Gustav Holst

“Ode to Death”

By |2018-11-11T22:47:29-05:00November 11th, 2018|Categories: Gustav Holst, Memorial Day, Music, Veterans Day, War, World War I|

Editor's Note: Gustav Holst wrote his "Ode to Death" in 1918-1919 in the wake of World War I. Though he received a medical exemption from military service, Holst had composer-friends who served (Ralph Vaughan Williams) and died (George Butterworth) in the horrific combat on the Western Front. The text of "Ode to Death" sets a section [...]

Music of War and Remembrance: Ten Classical Music Pieces

By |2019-09-01T19:15:50-05:00November 11th, 2015|Categories: Antonio Vivaldi, Gustav Holst, Hector Berlioz, Joseph Haydn, Music, Pyotr Ilyich Tchaikovsky, Stephen M. Klugewicz, War|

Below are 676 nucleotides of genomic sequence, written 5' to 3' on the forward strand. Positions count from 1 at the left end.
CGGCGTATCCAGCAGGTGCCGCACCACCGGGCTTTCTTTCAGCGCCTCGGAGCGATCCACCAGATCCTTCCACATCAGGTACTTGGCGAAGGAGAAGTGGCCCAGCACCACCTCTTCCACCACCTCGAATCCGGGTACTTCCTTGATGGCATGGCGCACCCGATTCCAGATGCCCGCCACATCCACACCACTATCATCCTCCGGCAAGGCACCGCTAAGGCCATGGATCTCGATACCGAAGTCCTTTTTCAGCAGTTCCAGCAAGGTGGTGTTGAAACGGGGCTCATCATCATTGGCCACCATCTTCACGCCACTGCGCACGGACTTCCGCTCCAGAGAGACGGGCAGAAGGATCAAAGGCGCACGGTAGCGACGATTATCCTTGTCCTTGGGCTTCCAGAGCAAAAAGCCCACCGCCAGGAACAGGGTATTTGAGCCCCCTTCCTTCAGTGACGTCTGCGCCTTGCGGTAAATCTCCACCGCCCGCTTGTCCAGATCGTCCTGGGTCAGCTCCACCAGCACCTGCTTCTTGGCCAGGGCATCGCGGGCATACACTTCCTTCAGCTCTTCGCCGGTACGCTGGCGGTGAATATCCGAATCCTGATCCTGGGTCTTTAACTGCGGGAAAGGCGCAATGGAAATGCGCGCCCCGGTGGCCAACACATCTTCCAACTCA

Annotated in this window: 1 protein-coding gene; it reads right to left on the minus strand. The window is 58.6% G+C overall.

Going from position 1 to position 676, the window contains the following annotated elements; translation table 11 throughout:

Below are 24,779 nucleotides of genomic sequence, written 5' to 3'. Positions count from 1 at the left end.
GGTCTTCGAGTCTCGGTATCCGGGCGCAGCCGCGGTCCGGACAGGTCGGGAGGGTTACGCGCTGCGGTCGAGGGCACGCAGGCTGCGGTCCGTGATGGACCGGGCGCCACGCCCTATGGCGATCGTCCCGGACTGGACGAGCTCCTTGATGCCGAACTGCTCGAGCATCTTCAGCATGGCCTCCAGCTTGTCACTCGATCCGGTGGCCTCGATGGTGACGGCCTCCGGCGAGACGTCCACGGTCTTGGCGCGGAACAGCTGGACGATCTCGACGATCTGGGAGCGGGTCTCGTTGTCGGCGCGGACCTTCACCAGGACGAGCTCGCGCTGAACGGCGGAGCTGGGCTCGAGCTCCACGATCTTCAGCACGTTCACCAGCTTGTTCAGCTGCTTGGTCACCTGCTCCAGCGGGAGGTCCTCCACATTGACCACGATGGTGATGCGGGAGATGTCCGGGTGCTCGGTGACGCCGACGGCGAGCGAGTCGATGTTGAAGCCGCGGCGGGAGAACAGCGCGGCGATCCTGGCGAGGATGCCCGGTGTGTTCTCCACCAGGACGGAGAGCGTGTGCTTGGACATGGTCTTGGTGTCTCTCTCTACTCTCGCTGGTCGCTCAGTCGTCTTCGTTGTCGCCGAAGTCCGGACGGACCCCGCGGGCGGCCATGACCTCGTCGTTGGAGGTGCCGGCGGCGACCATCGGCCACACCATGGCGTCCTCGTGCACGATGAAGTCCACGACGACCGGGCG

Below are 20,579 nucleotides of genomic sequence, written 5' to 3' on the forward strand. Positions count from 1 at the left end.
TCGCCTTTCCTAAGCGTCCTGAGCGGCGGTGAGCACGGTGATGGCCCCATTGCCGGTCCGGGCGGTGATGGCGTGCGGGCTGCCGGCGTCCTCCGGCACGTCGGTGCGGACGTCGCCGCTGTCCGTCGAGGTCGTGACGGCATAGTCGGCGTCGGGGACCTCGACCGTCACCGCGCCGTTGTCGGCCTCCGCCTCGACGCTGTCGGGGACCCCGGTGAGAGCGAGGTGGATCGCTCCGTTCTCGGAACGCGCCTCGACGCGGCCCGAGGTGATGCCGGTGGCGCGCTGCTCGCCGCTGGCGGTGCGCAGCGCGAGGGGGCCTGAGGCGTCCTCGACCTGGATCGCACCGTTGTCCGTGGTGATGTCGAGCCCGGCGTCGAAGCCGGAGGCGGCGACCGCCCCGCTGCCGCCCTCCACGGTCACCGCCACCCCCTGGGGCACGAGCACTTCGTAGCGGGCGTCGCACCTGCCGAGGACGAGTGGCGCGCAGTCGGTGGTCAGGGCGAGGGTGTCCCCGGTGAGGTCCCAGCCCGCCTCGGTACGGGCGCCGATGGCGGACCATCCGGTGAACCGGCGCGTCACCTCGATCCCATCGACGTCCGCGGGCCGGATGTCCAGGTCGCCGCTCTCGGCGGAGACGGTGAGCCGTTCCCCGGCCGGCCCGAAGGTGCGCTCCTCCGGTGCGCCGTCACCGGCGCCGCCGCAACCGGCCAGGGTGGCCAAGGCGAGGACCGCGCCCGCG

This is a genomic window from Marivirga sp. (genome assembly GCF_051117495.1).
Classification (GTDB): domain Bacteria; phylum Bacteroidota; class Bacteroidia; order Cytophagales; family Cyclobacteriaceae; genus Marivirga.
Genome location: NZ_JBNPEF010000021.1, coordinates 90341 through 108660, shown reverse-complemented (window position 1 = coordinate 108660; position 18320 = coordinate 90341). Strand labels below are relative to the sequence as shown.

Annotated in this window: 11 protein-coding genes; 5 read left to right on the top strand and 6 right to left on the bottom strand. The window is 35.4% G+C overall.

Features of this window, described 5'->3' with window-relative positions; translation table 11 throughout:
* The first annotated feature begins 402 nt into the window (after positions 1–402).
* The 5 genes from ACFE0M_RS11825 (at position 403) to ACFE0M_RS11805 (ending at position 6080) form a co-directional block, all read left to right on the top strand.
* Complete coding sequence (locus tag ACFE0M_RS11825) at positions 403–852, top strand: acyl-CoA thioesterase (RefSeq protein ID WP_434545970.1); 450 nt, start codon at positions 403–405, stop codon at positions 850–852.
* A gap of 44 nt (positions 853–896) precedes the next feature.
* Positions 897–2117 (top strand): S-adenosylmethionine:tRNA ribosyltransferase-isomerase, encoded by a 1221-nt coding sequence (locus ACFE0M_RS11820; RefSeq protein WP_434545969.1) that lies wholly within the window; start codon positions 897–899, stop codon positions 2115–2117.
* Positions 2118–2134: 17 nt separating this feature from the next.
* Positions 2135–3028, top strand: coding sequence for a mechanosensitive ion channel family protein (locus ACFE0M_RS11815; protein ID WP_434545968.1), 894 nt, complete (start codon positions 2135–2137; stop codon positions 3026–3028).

Across the centuries, composers have been inspired by the twin dramas of human conflict and the subsequent making of peace. Here are ten great pieces of classical music that dramatize war, celebrate its resolution, and recall its sacrifices. 10. Franz Liszt: The Battle of the Huns One of the composer's many tone poems, Franz Liszt's Hunnenschlacht—written [...]

Majesty in Motion: Gustav Holst’s “The Planets”

By |2018-08-21T15:14:47-05:00March 6th, 2014|Categories: Gustav Holst, Music|Tags: |

Considering that it was influenced by the hokum that is astrology, Gustav Holst’s seven-movement orchestra The Planets, Op. 32 would seem like an odd choice for a discussion topic in The Imaginative Conservative. First introduced to astrology by his friend, the journalist, poet, and playwright Clifford Bax, Holst designed The Planets as a musical [...]